As someone who is happy to call Bombay Bicycle Club my favourite band and my favourite soundtrack to almost any life event, their 2014 hiatus left me feeling something was very much missing. But, luckily enough, the band’s solo projects provided more than enough Bombay to keep me happily plodding along in a BBC free world. I was, therefore, ecstatic to have the opportunity to interview Bombay’s bassist, Ed Nash about his exciting solo project, Toothless. We talked inspiration, Greek mythology and Brudenell Social Club.
Nash created Toothless in order to showcase material written in the back of Bombay tour bus, and the project had been bubbling in the back of Ed’s mind for some time. “I’d been making music in my own time for years but due to the commitment of Bombay I never had the time to do anything with it. When we decided to take a break, I finally had the time to give it a go.” It seems the band’s hiatus wasn’t the sad breakup some might think, instead an opportunity for the members to branch out and try something new.
I put the idea to Ed that his first EP, Terra, was reminiscent of the early Skins soundtrack, especially when listening to ‘Kairos.’ You can imagine the track playing as Sid pines over Cassie, or the gang frolick in a field, ciders in hand. So does Ed ever look to film or television for inspiration? As it turns out, I was quite far off the mark. Ed hasn’t owned a TV for about six years; he only got one again in December. So what makes him tick? “I try and read, go to the cinema, attend art shows as much as possible. You never know where inspiration will come from.”
Listening to some of Toothless’ tracks, you might notice titles reminiscent of Greek mythology; ‘Charon,’ ‘Kairos,’ and ‘Sisyphus,’ to name just a few. But why this link? Is Greek mythology something that has always interested him, or a recent fascination? Apparently it started in childhood, and Ed revisited this love whenever he was struggling to write for the album. “I find it very hard to write about myself and my life… probably because it’s not that interesting. I found using the framework or Greek myths gave me a means to write lyrics. There are so many stories with clear cut messages to draw from.” Rather than life experience, Ed draws from these myths and classical tales, something that makes his music unique and exciting.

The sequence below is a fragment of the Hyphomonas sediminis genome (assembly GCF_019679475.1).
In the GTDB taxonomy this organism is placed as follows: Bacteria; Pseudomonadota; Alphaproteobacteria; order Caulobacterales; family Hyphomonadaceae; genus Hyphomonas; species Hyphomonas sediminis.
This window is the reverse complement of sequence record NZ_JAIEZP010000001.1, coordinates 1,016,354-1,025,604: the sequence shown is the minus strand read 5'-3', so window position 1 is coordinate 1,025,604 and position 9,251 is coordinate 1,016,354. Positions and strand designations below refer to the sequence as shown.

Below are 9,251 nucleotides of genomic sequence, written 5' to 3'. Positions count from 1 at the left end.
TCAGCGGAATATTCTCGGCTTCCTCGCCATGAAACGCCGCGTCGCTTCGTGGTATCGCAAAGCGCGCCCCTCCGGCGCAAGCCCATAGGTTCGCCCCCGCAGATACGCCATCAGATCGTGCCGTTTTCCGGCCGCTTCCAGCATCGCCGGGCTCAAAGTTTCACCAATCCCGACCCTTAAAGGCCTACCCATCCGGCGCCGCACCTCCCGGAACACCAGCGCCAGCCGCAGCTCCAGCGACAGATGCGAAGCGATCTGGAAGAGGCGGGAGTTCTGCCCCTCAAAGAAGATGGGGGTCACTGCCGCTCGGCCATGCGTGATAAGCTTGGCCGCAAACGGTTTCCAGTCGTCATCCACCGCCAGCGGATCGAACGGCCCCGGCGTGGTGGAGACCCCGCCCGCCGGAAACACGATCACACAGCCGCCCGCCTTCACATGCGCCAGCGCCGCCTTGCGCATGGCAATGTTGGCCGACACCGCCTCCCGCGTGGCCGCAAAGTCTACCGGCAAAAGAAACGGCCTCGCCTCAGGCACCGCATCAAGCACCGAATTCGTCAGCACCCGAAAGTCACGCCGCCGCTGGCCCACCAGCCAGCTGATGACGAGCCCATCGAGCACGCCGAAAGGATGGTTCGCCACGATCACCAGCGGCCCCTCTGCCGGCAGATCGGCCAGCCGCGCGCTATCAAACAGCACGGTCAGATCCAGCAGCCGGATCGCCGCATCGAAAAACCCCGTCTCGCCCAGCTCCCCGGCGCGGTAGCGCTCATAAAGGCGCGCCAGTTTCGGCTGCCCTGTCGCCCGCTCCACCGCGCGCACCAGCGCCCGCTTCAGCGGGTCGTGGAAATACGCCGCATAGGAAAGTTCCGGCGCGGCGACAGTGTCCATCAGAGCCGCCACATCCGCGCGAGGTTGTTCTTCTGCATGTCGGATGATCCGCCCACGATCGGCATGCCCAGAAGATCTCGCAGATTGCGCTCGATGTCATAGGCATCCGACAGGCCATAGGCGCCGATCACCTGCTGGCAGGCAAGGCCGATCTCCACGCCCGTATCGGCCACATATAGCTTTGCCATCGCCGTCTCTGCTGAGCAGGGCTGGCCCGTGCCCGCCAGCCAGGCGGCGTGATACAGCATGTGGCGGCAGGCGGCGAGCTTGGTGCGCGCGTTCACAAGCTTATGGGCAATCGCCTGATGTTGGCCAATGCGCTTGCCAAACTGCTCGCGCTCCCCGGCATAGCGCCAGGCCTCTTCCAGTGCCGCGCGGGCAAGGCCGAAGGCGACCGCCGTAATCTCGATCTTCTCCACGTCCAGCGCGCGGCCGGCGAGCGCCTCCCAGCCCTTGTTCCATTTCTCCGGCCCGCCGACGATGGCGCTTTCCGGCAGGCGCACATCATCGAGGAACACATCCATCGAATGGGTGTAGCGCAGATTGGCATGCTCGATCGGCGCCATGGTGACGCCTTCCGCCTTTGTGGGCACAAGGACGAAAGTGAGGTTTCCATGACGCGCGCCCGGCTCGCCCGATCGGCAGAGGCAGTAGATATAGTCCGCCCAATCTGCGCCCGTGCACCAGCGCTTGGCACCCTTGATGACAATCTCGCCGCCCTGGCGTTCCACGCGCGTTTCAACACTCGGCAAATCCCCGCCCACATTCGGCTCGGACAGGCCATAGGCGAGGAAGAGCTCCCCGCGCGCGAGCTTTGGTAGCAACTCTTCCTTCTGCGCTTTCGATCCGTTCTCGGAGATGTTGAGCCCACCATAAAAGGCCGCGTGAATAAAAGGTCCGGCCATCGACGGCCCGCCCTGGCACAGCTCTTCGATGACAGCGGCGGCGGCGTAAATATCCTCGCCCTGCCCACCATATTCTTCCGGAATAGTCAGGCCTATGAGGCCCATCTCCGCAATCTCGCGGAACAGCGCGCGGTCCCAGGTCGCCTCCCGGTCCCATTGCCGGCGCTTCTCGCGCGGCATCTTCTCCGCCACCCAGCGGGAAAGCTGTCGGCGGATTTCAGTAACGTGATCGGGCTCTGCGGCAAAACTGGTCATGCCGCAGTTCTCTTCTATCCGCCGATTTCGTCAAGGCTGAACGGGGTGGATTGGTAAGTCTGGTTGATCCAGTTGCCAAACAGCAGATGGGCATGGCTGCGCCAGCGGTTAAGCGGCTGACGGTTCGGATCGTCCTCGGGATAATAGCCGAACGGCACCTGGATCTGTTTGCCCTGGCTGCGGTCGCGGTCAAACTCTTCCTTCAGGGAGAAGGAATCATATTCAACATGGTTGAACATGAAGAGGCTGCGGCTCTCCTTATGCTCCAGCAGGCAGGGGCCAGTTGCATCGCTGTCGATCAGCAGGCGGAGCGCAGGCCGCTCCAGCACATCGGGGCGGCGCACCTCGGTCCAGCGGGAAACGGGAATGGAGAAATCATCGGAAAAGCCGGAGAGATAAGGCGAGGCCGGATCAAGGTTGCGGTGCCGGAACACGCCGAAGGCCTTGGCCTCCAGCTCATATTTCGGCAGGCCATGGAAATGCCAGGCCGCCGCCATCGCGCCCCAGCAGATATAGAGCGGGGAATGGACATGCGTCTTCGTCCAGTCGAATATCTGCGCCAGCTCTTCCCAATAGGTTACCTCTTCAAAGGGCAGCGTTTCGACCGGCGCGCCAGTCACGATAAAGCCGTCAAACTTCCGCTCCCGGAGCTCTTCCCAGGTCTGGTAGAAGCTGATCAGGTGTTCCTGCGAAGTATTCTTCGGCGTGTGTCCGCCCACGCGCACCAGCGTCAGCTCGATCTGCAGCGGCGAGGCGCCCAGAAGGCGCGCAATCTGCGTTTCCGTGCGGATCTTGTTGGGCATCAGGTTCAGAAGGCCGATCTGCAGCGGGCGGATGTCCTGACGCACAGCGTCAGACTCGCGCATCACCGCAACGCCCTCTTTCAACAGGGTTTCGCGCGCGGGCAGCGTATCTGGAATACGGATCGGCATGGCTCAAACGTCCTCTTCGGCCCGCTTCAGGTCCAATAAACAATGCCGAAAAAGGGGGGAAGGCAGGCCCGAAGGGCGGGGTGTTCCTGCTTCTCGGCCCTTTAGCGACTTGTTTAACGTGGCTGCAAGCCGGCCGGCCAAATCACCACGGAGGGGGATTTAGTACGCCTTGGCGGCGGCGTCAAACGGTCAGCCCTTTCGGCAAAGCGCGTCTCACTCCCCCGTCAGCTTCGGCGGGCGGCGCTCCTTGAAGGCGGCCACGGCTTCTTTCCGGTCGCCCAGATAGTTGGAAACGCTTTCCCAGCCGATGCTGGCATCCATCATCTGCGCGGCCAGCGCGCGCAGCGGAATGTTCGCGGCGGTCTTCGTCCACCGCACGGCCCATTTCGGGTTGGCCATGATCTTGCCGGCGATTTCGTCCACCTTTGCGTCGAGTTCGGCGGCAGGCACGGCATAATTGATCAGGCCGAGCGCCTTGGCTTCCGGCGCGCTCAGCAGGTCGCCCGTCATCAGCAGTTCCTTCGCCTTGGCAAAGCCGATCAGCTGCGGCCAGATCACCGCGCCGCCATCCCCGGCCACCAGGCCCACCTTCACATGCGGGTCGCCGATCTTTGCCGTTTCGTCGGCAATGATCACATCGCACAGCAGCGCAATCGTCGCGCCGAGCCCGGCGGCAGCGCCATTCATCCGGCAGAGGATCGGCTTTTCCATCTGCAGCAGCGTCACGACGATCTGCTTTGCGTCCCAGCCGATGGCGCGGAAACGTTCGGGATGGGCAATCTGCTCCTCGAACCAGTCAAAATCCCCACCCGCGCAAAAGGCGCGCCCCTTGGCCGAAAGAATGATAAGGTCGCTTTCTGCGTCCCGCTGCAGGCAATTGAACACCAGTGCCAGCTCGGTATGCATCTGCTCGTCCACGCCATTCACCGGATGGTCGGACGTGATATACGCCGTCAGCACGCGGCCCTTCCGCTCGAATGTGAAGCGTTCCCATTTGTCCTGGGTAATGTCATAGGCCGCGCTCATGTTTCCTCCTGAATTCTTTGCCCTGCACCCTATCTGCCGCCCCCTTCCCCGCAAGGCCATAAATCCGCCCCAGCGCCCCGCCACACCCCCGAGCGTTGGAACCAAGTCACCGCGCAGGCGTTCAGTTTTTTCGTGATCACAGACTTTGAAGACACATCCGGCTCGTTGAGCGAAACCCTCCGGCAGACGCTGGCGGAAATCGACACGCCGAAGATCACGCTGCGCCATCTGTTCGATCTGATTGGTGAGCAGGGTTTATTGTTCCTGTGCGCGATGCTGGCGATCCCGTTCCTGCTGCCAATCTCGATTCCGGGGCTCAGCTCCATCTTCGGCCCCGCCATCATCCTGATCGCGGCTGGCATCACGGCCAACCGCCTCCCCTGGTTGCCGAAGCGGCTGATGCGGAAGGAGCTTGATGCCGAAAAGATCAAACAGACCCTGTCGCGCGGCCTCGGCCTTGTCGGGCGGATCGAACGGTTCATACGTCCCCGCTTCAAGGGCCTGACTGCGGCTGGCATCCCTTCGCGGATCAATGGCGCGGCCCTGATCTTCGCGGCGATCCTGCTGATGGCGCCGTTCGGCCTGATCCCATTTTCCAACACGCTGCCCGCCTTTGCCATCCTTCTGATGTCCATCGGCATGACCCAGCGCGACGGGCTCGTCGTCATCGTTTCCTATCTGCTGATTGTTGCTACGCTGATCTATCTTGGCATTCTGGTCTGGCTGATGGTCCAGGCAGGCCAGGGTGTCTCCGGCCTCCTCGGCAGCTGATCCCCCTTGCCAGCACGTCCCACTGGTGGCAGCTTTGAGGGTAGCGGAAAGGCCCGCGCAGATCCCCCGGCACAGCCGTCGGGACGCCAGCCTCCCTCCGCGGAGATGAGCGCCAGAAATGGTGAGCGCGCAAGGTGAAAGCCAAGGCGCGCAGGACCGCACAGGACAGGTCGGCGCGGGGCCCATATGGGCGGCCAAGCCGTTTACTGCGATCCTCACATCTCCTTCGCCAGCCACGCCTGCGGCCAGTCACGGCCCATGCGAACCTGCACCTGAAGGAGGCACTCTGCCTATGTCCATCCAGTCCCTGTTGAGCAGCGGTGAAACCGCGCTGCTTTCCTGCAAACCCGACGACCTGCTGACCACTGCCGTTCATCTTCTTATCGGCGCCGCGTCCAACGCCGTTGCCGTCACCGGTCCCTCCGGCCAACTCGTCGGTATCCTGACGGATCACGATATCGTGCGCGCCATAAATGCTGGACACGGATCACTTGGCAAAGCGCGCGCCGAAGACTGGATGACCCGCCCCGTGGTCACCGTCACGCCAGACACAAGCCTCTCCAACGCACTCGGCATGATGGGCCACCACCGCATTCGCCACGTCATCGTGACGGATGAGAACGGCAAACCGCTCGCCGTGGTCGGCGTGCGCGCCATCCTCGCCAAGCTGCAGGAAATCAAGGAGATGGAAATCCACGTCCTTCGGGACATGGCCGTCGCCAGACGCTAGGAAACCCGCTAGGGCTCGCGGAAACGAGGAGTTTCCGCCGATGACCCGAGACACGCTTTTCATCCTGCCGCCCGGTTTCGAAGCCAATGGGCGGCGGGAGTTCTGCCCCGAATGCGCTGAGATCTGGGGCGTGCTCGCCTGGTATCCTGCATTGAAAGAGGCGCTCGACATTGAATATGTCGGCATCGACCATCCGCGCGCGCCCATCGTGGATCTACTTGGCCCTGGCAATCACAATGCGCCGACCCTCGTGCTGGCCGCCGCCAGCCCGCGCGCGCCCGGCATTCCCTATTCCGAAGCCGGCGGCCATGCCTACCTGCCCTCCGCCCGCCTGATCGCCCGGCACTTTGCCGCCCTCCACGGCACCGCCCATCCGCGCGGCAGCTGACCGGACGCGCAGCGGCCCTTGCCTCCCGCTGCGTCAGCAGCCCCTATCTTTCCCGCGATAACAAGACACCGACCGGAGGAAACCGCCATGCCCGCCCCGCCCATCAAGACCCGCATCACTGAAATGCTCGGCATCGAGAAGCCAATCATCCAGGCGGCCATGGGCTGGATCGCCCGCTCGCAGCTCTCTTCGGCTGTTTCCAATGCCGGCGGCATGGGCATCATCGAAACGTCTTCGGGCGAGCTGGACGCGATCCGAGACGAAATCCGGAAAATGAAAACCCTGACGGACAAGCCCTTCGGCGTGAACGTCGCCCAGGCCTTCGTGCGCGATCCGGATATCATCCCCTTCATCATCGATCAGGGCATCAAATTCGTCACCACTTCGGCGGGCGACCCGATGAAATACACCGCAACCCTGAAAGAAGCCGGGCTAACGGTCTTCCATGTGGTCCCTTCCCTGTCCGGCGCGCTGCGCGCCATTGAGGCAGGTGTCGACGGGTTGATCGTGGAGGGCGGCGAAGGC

Toothless’ long awaited album The Pace Of The Passing was released January 27th, and has since been described as ‘folktronica’, indie-pop, or often a mix of the two. Not wishing to use clichés, Ed finds it difficult to categorise his own music, calling the album a ‘collection of pop songs, both melodic and quite immediate.’ The Pace Of The Passing features guitar with some electronic loops, lending it elements of the classic Bombay sound, alongside some more modern quirks. You can literally hear the presence of Jack Steadmen and Suren de Saram on the tracks, and it’s lovely to hear Ed praise them. “I loved working with those guys; there wasn’t even a question in my mind that I would go elsewhere for help on this record.” It is also lovely to hear the album’s mythology theme alongside some “different, more modern stuff.” (If you’d like more of an overview, InTheMiddle’s own Isobel Moloney has reviewed it for us.)
Toothless’ first solo tour will be taking place this March, with Ed set to take on Brudenell Social Club in Leeds on the 3rd. It looks to be good gig, and Nash seems excited about the idea of touring again, ‘ I’ve only heard fantastic things about the Brudenell Social Club. It’s going to be great to get out on the road again and meet some people, it’s the thing I missed the most while making this album.’ With an artist who has just brought out a gorgeous album and who is so keen, also, to tour again and impress the fans, I reckon that it will be gig well worth attending.
Keep a look out for Toothless in the future, who is already set to play Secret Garden Party this summer and I expect many festivals to come.
Interview by Milly Whyman
[image: Atwood Magazine]